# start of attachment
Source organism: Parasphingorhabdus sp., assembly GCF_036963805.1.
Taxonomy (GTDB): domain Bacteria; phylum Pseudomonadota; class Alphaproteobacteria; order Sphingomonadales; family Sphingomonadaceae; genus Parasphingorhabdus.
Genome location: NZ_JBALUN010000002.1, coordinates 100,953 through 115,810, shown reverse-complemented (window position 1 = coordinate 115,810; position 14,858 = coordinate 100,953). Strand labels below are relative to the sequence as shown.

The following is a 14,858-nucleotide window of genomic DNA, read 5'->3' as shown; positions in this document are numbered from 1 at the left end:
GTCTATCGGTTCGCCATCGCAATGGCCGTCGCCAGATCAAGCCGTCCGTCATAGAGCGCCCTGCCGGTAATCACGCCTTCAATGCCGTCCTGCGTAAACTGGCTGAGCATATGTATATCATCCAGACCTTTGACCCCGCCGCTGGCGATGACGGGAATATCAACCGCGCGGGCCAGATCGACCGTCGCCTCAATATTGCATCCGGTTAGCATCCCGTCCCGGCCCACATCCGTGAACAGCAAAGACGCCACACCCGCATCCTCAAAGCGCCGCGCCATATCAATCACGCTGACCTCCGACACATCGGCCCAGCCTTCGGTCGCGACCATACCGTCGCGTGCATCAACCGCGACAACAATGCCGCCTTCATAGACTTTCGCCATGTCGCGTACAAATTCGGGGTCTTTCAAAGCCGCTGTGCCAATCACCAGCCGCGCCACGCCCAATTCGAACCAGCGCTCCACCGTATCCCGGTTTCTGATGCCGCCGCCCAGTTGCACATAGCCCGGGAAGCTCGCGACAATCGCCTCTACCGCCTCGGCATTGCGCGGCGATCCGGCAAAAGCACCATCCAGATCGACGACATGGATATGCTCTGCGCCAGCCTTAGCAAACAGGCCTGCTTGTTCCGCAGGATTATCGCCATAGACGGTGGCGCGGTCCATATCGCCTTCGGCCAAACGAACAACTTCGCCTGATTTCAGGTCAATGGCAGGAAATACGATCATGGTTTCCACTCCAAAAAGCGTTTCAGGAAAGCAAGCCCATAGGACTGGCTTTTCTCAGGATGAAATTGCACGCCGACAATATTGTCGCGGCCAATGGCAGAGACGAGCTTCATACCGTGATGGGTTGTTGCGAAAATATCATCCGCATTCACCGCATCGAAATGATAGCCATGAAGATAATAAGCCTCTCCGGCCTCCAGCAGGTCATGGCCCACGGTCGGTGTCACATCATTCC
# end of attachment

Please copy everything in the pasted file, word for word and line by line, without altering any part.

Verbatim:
Source organism: Parasphingorhabdus sp., assembly GCF_036963805.1.
Taxonomy (GTDB): domain Bacteria; phylum Pseudomonadota; class Alphaproteobacteria; order Sphingomonadales; family Sphingomonadaceae; genus Parasphingorhabdus.
Genome location: NZ_JBALUN010000002.1, coordinates 100,953 through 115,810, shown reverse-complemented (window position 1 = coordinate 115,810; position 14,858 = coordinate 100,953). Strand labels below are relative to the sequence as shown.

The following is a 14,858-nucleotide window of genomic DNA, read 5'->3' as shown; positions in this document are numbered from 1 at the left end:
GTCTATCGGTTCGCCATCGCAATGGCCGTCGCCAGATCAAGCCGTCCGTCATAGAGCGCCCTGCCGGTAATCACGCCTTCAATGCCGTCCTGCGTAAACTGGCTGAGCATATGTATATCATCCAGACCTTTGACCCCGCCGCTGGCGATGACGGGAATATCAACCGCGCGGGCCAGATCGACCGTCGCCTCAATATTGCATCCGGTTAGCATCCCGTCCCGGCCCACATCCGTGAACAGCAAAGACGCCACACCCGCATCCTCAAAGCGCCGCGCCATATCAATCACGCTGACCTCCGACACATCGGCCCAGCCTTCGGTCGCGACCATACCGTCGCGTGCATCAACCGCGACAACAATGCCGCCTTCATAGACTTTCGCCATGTCGCGTACAAATTCGGGGTCTTTCAAAGCCGCTGTGCCAATCACCAGCCGCGCCACGCCCAATTCGAACCAGCGCTCCACCGTATCCCGGTTTCTGATGCCGCCGCCCAGTTGCACATAGCCCGGGAAGCTCGCGACAATCGCCTCTACCGCCTCGGCATTGCGCGGCGATCCGGCAAAAGCACCATCCAGATCGACGACATGGATATGCTCTGCGCCAGCCTTAGCAAACAGGCCTGCTTGTTCCGCAGGATTATCGCCATAGACGGTGGCGCGGTCCATATCGCCTTCGGCCAAACGAACAACTTCGCCTGATTTCAGGTCAATGGCAGGAAATACGATCATGGTTTCCACTCCAAAAAGCGTTTCAGGAAAGCAAGCCCATAGGACTGGCTTTTCTCAGGATGAAATTGCACGCCGACAATATTGTCGCGGCCAATGGCAGAGACGAGCTTCATACCGTGATGGGTTGTTGCGAAAATATCATCCGCATTCACCGCATCGAAATGATAGCCATGAAGATAATAAGCCTCTCCGGCCTCCAGCAGGTCATGGCCCACGGTCGGTGTCACATCATTCC